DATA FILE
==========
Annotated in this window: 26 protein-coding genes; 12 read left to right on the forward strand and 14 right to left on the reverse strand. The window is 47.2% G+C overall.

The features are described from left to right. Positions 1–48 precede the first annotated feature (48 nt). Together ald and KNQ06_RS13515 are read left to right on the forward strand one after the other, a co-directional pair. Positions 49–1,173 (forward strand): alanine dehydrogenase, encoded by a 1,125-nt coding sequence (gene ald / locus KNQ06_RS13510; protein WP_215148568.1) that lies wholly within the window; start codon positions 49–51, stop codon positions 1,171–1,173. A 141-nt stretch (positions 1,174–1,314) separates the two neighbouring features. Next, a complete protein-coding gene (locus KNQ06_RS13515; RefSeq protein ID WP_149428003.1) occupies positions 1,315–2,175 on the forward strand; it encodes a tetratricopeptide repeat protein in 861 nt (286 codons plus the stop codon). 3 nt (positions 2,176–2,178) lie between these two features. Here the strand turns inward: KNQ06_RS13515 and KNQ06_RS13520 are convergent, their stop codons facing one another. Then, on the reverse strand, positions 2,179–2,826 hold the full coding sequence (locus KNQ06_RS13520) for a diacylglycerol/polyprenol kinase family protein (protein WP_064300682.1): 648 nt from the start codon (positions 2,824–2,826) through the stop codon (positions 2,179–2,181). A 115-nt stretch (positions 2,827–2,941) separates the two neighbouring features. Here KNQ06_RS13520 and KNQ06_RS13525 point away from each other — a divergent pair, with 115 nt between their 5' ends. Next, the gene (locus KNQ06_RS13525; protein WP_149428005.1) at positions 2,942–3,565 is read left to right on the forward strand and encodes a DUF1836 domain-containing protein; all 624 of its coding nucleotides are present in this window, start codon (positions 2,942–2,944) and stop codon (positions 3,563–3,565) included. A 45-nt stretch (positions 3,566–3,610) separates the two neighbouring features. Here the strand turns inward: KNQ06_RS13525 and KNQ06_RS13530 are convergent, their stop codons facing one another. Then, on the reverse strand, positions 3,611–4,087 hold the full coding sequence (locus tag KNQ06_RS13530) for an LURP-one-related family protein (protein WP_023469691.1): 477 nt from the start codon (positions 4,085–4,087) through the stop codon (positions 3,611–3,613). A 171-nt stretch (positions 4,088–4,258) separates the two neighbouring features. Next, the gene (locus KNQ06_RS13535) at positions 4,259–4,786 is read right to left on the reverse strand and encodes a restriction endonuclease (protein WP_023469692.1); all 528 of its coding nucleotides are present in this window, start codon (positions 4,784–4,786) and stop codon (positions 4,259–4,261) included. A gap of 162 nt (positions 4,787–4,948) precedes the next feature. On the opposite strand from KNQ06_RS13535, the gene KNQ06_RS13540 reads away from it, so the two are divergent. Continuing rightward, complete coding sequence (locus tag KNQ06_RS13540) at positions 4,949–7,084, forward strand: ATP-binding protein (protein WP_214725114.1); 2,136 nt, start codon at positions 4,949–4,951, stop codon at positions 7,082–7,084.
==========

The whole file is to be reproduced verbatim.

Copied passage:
Annotated in this window: 26 protein-coding genes; 12 read left to right on the forward strand and 14 right to left on the reverse strand. The window is 47.2% G+C overall.

The features are described from left to right. Positions 1–48 precede the first annotated feature (48 nt). Together ald and KNQ06_RS13515 are read left to right on the forward strand one after the other, a co-directional pair. Positions 49–1,173 (forward strand): alanine dehydrogenase, encoded by a 1,125-nt coding sequence (gene ald / locus KNQ06_RS13510; protein WP_215148568.1) that lies wholly within the window; start codon positions 49–51, stop codon positions 1,171–1,173. A 141-nt stretch (positions 1,174–1,314) separates the two neighbouring features. Next, a complete protein-coding gene (locus KNQ06_RS13515; RefSeq protein ID WP_149428003.1) occupies positions 1,315–2,175 on the forward strand; it encodes a tetratricopeptide repeat protein in 861 nt (286 codons plus the stop codon). 3 nt (positions 2,176–2,178) lie between these two features. Here the strand turns inward: KNQ06_RS13515 and KNQ06_RS13520 are convergent, their stop codons facing one another. Then, on the reverse strand, positions 2,179–2,826 hold the full coding sequence (locus KNQ06_RS13520) for a diacylglycerol/polyprenol kinase family protein (protein WP_064300682.1): 648 nt from the start codon (positions 2,824–2,826) through the stop codon (positions 2,179–2,181). A 115-nt stretch (positions 2,827–2,941) separates the two neighbouring features. Here KNQ06_RS13520 and KNQ06_RS13525 point away from each other — a divergent pair, with 115 nt between their 5' ends. Next, the gene (locus KNQ06_RS13525; protein WP_149428005.1) at positions 2,942–3,565 is read left to right on the forward strand and encodes a DUF1836 domain-containing protein; all 624 of its coding nucleotides are present in this window, start codon (positions 2,942–2,944) and stop codon (positions 3,563–3,565) included. A 45-nt stretch (positions 3,566–3,610) separates the two neighbouring features. Here the strand turns inward: KNQ06_RS13525 and KNQ06_RS13530 are convergent, their stop codons facing one another. Then, on the reverse strand, positions 3,611–4,087 hold the full coding sequence (locus tag KNQ06_RS13530) for an LURP-one-related family protein (protein WP_023469691.1): 477 nt from the start codon (positions 4,085–4,087) through the stop codon (positions 3,611–3,613). A 171-nt stretch (positions 4,088–4,258) separates the two neighbouring features. Next, the gene (locus KNQ06_RS13535) at positions 4,259–4,786 is read right to left on the reverse strand and encodes a restriction endonuclease (protein WP_023469692.1); all 528 of its coding nucleotides are present in this window, start codon (positions 4,784–4,786) and stop codon (positions 4,259–4,261) included. A gap of 162 nt (positions 4,787–4,948) precedes the next feature. On the opposite strand from KNQ06_RS13535, the gene KNQ06_RS13540 reads away from it, so the two are divergent. Continuing rightward, complete coding sequence (locus tag KNQ06_RS13540) at positions 4,949–7,084, forward strand: ATP-binding protein (protein WP_214725114.1); 2,136 nt, start codon at positions 4,949–4,951, stop codon at positions 7,082–7,084.